News, notes and observations from the Bay Journal staff.
Warning that the Chesapeake Bay is at risk, U.S. Sen. Ben Cardin asked environmental groups to help him fend off moves expected by the incoming Trump administration and the next Congress that he warned could undermine the long-running efforts to restore the nation’s largest estuary.
Cardin, a Maryland Democrat who has long been active with environmental issues, met at the Chesapeake Bay Foundation offices in Annapolis Monday with leaders from state conservation groups to preview likely efforts to shift federal policy in the coming year. He counseled them to enlist local and state officials around the Bay watershed, including Republicans, to communicate to leaders in Washington that the Chesapeake restoration effort Is working and needs to continue.
Blackwater National Wildlife Refuge, already vast at 27,000 acres, is becoming even larger.
The U.S Fish and Wildlife Service announced Thursday that it has acquired 410 acres of new land for the refuge on Maryland’s Eastern Shore from The Nature Conservancy.
A dead female manatee turned up last week in Baltimore’s harbor, and state officials said the cause of its death remains undetermined.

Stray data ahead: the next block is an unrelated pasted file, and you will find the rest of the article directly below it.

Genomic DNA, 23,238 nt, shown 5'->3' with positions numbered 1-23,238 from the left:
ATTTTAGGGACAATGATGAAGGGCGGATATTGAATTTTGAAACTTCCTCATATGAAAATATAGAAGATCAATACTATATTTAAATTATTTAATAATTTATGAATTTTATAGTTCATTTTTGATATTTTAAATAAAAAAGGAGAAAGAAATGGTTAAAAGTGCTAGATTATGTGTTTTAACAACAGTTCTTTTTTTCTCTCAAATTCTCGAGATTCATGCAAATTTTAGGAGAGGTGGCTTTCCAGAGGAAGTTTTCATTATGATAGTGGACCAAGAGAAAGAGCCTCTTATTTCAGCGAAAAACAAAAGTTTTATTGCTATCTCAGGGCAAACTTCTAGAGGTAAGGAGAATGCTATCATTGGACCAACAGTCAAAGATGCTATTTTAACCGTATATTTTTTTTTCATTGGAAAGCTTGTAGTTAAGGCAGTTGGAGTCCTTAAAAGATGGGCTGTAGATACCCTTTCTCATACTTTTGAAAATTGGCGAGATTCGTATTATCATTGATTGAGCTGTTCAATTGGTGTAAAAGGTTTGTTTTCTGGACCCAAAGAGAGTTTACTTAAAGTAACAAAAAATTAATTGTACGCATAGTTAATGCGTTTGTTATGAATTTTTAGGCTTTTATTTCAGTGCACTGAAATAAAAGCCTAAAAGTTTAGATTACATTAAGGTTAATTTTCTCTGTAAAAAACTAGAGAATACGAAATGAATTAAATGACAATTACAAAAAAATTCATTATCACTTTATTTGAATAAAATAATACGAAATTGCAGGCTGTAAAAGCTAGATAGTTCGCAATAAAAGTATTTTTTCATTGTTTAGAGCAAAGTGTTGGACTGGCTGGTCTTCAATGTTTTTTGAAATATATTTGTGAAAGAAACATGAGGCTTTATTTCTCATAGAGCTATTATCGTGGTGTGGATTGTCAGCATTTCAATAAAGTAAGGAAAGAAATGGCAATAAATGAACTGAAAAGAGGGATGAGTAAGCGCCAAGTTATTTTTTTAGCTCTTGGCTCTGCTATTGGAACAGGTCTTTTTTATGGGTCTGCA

A citizen called the Maryland Department of Natural Resources on Nov. 21 to report the deceased marine mammal. It took two days, and the help of staff at the Dundalk Marine Terminal, to recover the manatee because it was in an “inaccessible location,’’ according to Amanda Weschler, the DNR’s marine mammal and sea turtle stranding coordinator.
Tips from veteran Chesapeake Bay photographer Dave Harp about how to capture the perfect images from your outdoor travels.
I always try to get out and make some photos on the solstices and equinoxes, and an assignment to illustrate a story about Trap Pond allowed me to chase the morning light there a few hours after this year’s Autumnal equinox. It’s an amazingly beautiful patch of wild Delaware near Laurel and will be featured in the November issue of the Bay Journal. The pond, created in the 18th century to power a saw mill to convert the trees into board feet of lumber, is the epicenter of the northern most stand of bald cypress trees in the United States. The relatively young trees in the middle of the pond were planted in the 1930’s when the water level was drawn down to allow the trees to grow. Once they’re heads are above the water they seem to do fine in an aquatic environment. Be sure to look for a more complete story about Trap Pond State Park by Tom Horton in the November issue of the Bay Journal.
Bundle up and take advantage of the opportunities for great photos provided the the crisp air, and low angle of sunlight, during winter months.
While cameras have changed much over the past century, one ingredient of good photos has remained largely the same — the tripod.